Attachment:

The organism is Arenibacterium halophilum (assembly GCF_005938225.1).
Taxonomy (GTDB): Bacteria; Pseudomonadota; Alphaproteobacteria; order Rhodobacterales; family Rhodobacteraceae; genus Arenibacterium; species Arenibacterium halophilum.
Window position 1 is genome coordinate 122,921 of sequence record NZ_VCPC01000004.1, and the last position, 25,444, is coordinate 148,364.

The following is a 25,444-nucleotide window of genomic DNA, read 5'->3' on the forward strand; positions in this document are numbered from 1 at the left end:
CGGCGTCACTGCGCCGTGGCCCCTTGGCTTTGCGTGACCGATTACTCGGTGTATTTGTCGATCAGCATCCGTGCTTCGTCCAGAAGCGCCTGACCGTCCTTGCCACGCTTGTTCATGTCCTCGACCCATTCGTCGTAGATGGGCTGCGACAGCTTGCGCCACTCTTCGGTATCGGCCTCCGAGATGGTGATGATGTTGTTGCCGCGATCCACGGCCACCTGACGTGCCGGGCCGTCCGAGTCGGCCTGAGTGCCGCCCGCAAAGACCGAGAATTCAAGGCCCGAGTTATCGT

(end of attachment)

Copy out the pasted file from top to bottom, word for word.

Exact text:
The organism is Arenibacterium halophilum (assembly GCF_005938225.1).
Taxonomy (GTDB): Bacteria; Pseudomonadota; Alphaproteobacteria; order Rhodobacterales; family Rhodobacteraceae; genus Arenibacterium; species Arenibacterium halophilum.
Window position 1 is genome coordinate 122,921 of sequence record NZ_VCPC01000004.1, and the last position, 25,444, is coordinate 148,364.

The following is a 25,444-nucleotide window of genomic DNA, read 5'->3' on the forward strand; positions in this document are numbered from 1 at the left end:
CGGCGTCACTGCGCCGTGGCCCCTTGGCTTTGCGTGACCGATTACTCGGTGTATTTGTCGATCAGCATCCGTGCTTCGTCCAGAAGCGCCTGACCGTCCTTGCCACGCTTGTTCATGTCCTCGACCCATTCGTCGTAGATGGGCTGCGACAGCTTGCGCCACTCTTCGGTATCGGCCTCCGAGATGGTGATGATGTTGTTGCCGCGATCCACGGCCACCTGACGTGCCGGGCCGTCCGAGTCGGCCTGAGTGCCGCCCGCAAAGACCGAGAATTCAAGGCCCGAGTTATCGT